Some of the most frustrating TV watching I’ve ever endured dominated my experience of the last two days. There was the torturous debate, in which the President of the United States shouted incoherently for ninety minutes over Joe Biden and moderator Chris Wallace, and called for white supremacists to, “stand by.” I wrote on Tuesday that I felt it was important to witness the predictable train wreck. And I did. That miserable experience was sandwiched between something far less important but no less frustrating: two daytime first round baseball playoff games featuring my Minnesota Twins. They lost both games and their season is now over. The Twins’ streak of failure in the postseason has become a legendary one, despite having excellent teams these past two regular seasons.
Why have I’ve kept on watching Minnesota Twins baseball two decades after leaving Minnesota? Why didn’t I become a Nationals fan last year during their amazing championship run here in D.C.? It’s just a game. Aren’t the Twins just an expensive hobby for a family of bankers, A rare plaything with unique loopholes and regulatory exemptions from the Supreme Court and Congress?
Yes, but baseball is an expensive bankers’ plaything tangled up in memories of family and community. The game reminds me of my grandmother, who took joy in describing the quirks of each player as though they were her neighbors’ kids: this one makes the sign of the cross before each at bat, that one was lanky, or chubby, or rough. She was initially pulled in to watching games on her old TV by her children and grandchildren’s enthusiasm, but at some point started turning on the games herself. Following the Twins reminds me of the years when they won it all (1987 and 1991). These were perhaps the most unifying moments I experienced growing up. My parents, brother, classmates were all following the same thing, invested in the same outcome. The local media, every neighbor, every stranger, wanted the same result. We were all following the same characters on their heroes’ journey. As an adult, the only similar memory I have — and a far more meaningful one — is being on U Street the night Obama (a Chicago White Sox fan) was first elected President. And also, baseball stories run in my family. My parents and grandparents lived in the shadow of Minneapolis’ Nicollet Park, a baseball grounds from 1896 to 1955, which has figured into many family stories, including my Mom’s books of poetry.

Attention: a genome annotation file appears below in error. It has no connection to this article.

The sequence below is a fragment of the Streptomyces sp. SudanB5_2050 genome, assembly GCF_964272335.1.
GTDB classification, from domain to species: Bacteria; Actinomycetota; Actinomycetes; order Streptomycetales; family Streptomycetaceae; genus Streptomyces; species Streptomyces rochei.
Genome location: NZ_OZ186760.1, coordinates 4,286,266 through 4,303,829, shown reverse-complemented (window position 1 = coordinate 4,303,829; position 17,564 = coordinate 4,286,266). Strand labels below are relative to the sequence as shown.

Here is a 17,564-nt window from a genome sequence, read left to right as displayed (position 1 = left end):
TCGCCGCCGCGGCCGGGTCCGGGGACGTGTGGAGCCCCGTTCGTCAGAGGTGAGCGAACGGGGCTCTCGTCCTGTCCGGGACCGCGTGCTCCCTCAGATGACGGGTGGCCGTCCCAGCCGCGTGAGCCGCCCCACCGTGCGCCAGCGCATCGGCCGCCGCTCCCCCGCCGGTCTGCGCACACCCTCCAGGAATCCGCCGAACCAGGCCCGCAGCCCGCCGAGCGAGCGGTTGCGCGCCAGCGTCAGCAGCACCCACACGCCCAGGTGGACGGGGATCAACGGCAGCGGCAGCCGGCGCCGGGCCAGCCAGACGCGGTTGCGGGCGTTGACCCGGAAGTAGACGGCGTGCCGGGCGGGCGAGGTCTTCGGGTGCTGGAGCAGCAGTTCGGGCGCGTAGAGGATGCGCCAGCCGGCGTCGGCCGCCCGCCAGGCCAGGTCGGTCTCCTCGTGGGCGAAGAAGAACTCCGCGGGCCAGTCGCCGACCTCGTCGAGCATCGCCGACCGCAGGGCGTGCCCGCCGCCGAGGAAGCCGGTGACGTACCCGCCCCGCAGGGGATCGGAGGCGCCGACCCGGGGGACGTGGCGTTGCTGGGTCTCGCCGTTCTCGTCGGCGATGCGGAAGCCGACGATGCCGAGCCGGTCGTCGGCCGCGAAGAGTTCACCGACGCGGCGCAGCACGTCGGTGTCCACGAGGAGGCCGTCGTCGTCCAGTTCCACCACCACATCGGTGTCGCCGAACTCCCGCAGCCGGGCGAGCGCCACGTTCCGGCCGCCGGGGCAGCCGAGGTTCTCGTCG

Baseball’s ties to the literary are strong, and so I can also excuse the habit as a high-minded one. The New Yorker’s Roger Angell — who turned 100 in September — is the literary standard-bearer for the game. His mother Katherine White was an early fiction Editor at The New Yorker, and his stepfather was E.B. White. I have a copy of Strunk and White’s The Elements of Style on my desk at all times. I think of it as a baseball book, because Angell wrote the foreword. I also think of Haruki Murakami’s tale of the afternoon baseball game in Tokyo he claims turned him in to a novelist. And I love knowing that the new-ish editor of The Paris Review, Emily Nemens, is one of us, looking at the game and its cast of characters cycling in and out of our lives through spring, summer, and fall, disappearing briefly for the winter — as so many things do.
Last winter, I was thinking of a project not unlike this 100-post election anxiety countdown. Could I write flash fiction or short nonfiction posts that would be tied to the 162-game baseball season? The tie would be as tenuous as the tie between these posts and politicking (so untied that I risk tripping over my shoelaces). But as the baseball season neared, the pandemic exploded. My attention was not on writing, and baseball seemed less relevant than ever. There’s always next year.